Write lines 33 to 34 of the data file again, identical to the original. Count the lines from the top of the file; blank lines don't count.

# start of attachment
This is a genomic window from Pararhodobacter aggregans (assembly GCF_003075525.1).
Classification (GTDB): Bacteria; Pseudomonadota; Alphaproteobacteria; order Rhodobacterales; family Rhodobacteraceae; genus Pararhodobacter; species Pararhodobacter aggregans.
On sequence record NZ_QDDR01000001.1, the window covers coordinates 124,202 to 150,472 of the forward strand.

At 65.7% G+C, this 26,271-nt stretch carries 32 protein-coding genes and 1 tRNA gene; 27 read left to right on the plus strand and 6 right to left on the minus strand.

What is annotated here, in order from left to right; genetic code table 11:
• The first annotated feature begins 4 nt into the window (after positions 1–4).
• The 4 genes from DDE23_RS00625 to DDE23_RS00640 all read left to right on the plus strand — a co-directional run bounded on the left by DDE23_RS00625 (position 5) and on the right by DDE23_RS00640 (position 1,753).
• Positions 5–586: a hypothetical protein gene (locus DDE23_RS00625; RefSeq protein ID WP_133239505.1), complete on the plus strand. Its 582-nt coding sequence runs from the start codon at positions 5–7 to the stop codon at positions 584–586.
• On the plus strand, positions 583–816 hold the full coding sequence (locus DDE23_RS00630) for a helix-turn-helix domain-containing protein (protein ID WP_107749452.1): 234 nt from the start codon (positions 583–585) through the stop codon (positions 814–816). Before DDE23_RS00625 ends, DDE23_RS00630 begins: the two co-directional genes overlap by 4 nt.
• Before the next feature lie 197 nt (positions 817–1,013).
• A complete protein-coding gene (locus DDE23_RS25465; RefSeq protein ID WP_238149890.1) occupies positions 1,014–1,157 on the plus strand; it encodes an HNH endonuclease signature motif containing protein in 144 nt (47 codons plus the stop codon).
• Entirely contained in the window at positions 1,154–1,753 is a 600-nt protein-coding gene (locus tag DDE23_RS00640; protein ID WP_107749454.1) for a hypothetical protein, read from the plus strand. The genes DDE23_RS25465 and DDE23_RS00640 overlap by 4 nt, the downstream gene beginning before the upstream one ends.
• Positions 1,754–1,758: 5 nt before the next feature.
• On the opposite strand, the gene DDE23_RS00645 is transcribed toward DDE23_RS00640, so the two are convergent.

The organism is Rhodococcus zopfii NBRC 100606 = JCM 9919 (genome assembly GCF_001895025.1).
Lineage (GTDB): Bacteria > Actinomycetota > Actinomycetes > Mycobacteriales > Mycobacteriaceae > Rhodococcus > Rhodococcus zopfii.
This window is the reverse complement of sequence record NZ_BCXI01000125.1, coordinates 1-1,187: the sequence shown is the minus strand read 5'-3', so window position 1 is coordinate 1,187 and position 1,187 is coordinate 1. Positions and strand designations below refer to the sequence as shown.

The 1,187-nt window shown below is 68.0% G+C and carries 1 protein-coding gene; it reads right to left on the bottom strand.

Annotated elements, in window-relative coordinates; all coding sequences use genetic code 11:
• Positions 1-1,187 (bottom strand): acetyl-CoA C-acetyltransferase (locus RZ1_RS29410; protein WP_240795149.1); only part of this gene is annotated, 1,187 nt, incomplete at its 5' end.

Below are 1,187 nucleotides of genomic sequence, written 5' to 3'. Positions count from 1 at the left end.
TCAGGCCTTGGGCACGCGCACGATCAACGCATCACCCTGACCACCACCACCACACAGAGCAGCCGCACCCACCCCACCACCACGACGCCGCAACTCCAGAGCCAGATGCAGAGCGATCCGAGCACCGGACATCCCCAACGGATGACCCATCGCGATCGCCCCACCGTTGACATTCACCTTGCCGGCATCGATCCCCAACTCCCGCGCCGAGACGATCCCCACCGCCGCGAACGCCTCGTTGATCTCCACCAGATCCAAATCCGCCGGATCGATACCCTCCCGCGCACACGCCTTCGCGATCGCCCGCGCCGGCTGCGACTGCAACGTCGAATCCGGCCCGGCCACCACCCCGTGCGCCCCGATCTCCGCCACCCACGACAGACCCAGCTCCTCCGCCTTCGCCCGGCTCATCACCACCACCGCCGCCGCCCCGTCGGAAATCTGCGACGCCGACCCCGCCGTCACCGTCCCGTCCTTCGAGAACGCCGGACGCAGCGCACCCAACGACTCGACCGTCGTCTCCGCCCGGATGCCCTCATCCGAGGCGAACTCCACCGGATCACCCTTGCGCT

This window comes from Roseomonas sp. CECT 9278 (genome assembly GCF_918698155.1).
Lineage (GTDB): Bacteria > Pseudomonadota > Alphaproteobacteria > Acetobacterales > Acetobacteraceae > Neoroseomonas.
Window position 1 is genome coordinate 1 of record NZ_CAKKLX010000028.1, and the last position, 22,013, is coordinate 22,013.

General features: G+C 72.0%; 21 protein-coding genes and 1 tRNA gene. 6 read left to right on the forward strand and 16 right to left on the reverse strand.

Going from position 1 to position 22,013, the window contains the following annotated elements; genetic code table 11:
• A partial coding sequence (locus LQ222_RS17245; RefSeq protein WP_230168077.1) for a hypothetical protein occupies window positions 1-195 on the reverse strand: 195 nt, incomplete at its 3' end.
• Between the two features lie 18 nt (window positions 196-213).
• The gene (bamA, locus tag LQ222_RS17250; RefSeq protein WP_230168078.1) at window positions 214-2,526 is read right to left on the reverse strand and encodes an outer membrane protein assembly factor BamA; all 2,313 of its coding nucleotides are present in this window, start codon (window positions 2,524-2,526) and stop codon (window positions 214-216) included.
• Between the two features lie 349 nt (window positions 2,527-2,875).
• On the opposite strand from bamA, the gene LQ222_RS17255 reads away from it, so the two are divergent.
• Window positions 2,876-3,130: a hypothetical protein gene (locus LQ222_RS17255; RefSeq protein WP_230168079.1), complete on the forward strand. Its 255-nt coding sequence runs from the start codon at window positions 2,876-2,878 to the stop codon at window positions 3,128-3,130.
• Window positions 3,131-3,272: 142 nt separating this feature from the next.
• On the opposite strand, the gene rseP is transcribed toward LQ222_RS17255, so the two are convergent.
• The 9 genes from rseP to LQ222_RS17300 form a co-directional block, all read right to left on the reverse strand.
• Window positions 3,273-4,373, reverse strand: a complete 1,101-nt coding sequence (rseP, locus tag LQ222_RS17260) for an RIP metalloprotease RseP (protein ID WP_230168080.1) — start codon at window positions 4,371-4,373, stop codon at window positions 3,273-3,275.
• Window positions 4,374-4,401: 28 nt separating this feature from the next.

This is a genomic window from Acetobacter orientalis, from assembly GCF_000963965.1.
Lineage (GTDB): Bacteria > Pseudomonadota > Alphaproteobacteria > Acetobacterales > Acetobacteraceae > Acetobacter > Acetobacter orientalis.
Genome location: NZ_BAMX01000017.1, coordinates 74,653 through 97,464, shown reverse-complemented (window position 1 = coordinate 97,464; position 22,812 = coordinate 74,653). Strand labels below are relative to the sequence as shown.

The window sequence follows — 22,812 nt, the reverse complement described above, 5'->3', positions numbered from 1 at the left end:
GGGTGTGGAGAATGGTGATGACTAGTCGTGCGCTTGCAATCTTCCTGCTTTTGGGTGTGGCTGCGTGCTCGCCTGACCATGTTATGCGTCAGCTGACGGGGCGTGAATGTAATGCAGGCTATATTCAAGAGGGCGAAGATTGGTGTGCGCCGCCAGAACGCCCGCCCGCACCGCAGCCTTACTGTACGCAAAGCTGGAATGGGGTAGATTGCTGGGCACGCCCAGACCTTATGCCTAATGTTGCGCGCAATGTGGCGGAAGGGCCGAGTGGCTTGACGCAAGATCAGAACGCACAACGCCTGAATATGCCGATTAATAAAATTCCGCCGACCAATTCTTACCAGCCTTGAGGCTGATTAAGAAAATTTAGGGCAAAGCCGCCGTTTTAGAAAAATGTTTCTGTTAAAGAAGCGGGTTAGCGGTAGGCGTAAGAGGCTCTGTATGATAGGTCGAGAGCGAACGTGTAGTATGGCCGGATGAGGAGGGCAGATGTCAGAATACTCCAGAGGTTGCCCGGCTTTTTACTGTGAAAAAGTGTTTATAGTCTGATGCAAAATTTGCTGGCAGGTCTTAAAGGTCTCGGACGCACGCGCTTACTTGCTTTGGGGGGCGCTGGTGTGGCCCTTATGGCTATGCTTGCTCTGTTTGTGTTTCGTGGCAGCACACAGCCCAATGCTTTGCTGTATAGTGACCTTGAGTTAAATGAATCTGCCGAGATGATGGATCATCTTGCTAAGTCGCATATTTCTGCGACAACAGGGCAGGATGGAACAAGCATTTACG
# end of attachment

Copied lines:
• Window positions 2,876-3,130: a hypothetical protein gene (locus LQ222_RS17255; RefSeq protein WP_230168079.1), complete on the forward strand. Its 255-nt coding sequence runs from the start codon at window positions 2,876-2,878 to the stop codon at window positions 3,128-3,130.
• Window positions 3,131-3,272: 142 nt separating this feature from the next.